The cardinal, full grown, is 8 to 9 inches in length with a wing
spread of 10 to 12 inches. The shades of red that cover the male are softly
blended and he is duly proud of his fine feathers. The plumage on the back
and wings is of a rosy red, tipped with grey. On the head and crest the
feathers deepen to a dark vermillion and about the face and base of the bill,
(which is a bright scarlet), a coral shade appears. As a frame for these gay
colors a black mask outlines the face and extends about the bill. The
underparts and belly are a soft brown of an olive shade which tones into a
natural brown on the feet.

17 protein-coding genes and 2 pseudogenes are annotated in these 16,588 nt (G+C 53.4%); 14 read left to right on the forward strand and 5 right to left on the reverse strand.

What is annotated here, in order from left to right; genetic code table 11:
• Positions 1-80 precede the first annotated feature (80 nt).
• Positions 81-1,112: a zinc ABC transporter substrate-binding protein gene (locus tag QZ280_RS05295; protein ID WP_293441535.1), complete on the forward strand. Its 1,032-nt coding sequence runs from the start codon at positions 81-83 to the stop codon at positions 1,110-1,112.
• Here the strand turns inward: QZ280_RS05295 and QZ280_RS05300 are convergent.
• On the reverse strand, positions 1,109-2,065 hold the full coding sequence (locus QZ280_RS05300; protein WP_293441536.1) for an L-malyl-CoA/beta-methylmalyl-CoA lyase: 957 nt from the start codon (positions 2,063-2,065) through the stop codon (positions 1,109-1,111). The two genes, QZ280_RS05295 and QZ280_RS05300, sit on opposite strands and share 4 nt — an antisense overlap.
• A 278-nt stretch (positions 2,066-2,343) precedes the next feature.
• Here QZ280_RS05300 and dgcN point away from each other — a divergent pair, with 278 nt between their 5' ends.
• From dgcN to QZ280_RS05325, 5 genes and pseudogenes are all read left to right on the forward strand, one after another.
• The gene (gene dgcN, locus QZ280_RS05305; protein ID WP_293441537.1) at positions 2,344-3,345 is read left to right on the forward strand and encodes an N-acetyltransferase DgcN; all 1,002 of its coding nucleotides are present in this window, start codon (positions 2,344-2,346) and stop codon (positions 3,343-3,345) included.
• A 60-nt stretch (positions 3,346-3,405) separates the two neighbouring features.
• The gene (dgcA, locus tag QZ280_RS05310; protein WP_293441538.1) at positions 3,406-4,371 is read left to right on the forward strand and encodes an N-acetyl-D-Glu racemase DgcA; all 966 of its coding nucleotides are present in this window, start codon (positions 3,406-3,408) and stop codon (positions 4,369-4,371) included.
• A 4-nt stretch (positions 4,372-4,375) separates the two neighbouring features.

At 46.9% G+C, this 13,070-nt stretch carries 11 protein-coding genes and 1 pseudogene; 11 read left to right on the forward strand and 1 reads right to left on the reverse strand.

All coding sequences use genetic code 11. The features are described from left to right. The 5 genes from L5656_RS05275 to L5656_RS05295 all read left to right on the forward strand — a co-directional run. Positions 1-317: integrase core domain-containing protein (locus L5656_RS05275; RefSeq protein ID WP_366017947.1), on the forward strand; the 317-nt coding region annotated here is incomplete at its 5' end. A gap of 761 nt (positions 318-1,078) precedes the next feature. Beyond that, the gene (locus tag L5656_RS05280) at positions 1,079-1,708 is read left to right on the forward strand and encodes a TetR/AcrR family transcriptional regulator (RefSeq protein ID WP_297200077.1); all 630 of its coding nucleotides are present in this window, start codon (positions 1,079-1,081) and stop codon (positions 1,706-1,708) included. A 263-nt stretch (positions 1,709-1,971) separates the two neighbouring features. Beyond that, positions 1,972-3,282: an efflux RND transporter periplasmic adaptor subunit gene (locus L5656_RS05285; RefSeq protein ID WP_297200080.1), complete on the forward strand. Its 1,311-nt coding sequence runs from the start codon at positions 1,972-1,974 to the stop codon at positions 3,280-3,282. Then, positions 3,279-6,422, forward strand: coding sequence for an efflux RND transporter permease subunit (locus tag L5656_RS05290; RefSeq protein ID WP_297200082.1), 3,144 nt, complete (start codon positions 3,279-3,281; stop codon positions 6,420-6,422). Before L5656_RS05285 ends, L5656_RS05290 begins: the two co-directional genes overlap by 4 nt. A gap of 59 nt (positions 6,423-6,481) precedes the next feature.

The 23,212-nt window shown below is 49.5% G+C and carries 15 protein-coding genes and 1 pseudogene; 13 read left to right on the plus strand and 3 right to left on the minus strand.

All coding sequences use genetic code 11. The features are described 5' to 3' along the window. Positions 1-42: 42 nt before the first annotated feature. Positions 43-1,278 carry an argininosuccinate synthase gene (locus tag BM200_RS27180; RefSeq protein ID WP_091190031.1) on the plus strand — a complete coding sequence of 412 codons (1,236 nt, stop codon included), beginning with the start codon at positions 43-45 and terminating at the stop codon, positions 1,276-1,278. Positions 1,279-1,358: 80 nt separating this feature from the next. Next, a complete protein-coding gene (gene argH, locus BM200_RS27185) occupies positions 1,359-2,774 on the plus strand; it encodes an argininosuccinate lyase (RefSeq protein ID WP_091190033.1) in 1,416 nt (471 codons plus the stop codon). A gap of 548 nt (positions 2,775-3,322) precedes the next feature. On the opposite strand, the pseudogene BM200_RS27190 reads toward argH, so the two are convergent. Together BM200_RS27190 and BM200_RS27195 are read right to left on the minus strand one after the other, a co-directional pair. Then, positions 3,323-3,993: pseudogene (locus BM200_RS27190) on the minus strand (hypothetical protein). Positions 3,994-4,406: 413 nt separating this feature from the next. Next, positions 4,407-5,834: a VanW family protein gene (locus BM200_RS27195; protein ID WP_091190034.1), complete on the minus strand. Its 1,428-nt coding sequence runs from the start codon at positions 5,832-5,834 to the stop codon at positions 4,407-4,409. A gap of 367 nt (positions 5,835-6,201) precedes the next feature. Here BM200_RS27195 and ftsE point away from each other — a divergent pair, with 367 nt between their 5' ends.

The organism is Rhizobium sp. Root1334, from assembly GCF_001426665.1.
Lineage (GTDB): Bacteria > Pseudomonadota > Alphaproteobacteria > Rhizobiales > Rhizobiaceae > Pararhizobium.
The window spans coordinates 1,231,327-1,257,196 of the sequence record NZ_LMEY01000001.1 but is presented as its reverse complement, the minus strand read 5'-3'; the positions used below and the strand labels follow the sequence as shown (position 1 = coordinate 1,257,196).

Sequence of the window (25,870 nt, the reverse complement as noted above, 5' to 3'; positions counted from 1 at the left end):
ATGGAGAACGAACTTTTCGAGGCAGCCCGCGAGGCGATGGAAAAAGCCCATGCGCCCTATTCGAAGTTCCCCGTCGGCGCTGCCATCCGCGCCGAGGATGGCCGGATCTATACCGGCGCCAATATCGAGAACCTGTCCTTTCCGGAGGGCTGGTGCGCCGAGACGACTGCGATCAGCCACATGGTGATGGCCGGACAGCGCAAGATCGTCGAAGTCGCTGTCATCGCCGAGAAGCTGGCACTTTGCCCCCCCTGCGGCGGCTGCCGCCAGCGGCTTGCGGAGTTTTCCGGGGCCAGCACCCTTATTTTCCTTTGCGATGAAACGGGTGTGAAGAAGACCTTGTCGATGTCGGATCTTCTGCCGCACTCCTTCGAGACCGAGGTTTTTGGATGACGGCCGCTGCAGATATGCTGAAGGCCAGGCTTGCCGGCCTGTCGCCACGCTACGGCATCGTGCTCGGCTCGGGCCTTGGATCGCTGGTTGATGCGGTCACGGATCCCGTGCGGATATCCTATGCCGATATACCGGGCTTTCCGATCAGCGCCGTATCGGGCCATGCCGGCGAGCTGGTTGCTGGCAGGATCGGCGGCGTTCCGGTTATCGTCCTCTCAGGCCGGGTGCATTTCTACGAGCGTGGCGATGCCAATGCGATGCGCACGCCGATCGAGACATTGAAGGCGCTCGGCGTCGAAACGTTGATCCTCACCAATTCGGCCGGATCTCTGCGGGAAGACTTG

Most female birds are drably dressed but the cardinal's mate has
been given similar adornments as to the pointed crest and the black cutline
around the red bill. Her dress is olive brown, tipped on crest, wings and tail
with a brick red which makes her primly decorative.
In cold climates molting is scarcely noticeable in the female but the
male's feathers darken in the winter and the grayish tips grow longer. When
the shedding season is over he flashes forth in all his brilliance to display his
charms to his lady love.
Being a real autocrat he selects the spot for his home and around the
first of April may be seen perched on a bough, feathers gleaming, singing his
most enticing notes. The lady cardinal has decided notions of her own and
if the location for the nest does not suit her, on she goes to look for another